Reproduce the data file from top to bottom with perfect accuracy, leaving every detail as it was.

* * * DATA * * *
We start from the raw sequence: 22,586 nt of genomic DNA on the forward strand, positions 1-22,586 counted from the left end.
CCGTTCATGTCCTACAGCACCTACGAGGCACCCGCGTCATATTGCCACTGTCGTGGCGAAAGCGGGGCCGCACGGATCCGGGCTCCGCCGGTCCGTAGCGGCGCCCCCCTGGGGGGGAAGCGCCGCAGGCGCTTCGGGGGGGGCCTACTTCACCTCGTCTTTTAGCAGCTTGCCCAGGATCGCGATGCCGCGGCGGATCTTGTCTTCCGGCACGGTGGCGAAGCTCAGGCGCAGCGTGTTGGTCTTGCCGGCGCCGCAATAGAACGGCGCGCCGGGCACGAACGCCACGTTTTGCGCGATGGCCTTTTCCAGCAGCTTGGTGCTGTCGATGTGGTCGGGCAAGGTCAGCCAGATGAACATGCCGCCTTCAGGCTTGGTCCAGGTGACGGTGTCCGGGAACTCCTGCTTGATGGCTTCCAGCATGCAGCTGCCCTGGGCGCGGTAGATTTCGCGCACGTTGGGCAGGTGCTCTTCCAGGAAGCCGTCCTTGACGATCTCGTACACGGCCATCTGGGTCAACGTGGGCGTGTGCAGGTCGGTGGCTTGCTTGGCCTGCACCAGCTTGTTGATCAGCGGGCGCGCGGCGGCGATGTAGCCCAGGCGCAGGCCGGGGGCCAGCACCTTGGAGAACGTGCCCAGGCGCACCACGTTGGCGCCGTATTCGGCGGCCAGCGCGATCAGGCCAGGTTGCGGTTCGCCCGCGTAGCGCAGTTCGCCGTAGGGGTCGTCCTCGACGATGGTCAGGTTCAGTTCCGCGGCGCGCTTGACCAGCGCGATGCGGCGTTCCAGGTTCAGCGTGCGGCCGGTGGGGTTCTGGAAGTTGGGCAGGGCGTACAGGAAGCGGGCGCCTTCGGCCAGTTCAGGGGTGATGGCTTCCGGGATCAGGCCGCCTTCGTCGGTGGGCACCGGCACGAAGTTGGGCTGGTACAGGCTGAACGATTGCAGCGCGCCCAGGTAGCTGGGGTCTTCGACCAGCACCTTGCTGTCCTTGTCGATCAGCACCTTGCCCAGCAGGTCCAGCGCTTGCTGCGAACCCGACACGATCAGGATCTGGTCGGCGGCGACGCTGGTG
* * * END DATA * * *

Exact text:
We start from the raw sequence: 22,586 nt of genomic DNA on the forward strand, positions 1-22,586 counted from the left end.
CCGTTCATGTCCTACAGCACCTACGAGGCACCCGCGTCATATTGCCACTGTCGTGGCGAAAGCGGGGCCGCACGGATCCGGGCTCCGCCGGTCCGTAGCGGCGCCCCCCTGGGGGGGAAGCGCCGCAGGCGCTTCGGGGGGGGCCTACTTCACCTCGTCTTTTAGCAGCTTGCCCAGGATCGCGATGCCGCGGCGGATCTTGTCTTCCGGCACGGTGGCGAAGCTCAGGCGCAGCGTGTTGGTCTTGCCGGCGCCGCAATAGAACGGCGCGCCGGGCACGAACGCCACGTTTTGCGCGATGGCCTTTTCCAGCAGCTTGGTGCTGTCGATGTGGTCGGGCAAGGTCAGCCAGATGAACATGCCGCCTTCAGGCTTGGTCCAGGTGACGGTGTCCGGGAACTCCTGCTTGATGGCTTCCAGCATGCAGCTGCCCTGGGCGCGGTAGATTTCGCGCACGTTGGGCAGGTGCTCTTCCAGGAAGCCGTCCTTGACGATCTCGTACACGGCCATCTGGGTCAACGTGGGCGTGTGCAGGTCGGTGGCTTGCTTGGCCTGCACCAGCTTGTTGATCAGCGGGCGCGCGGCGGCGATGTAGCCCAGGCGCAGGCCGGGGGCCAGCACCTTGGAGAACGTGCCCAGGCGCACCACGTTGGCGCCGTATTCGGCGGCCAGCGCGATCAGGCCAGGTTGCGGTTCGCCCGCGTAGCGCAGTTCGCCGTAGGGGTCGTCCTCGACGATGGTCAGGTTCAGTTCCGCGGCGCGCTTGACCAGCGCGATGCGGCGTTCCAGGTTCAGCGTGCGGCCGGTGGGGTTCTGGAAGTTGGGCAGGGCGTACAGGAAGCGGGCGCCTTCGGCCAGTTCAGGGGTGATGGCTTCCGGGATCAGGCCGCCTTCGTCGGTGGGCACCGGCACGAAGTTGGGCTGGTACAGGCTGAACGATTGCAGCGCGCCCAGGTAGCTGGGGTCTTCGACCAGCACCTTGCTGTCCTTGTCGATCAGCACCTTGCCCAGCAGGTCCAGCGCTTGCTGCGAACCCGACACGATCAGGATCTGGTCGGCGGCGACGCTGGTG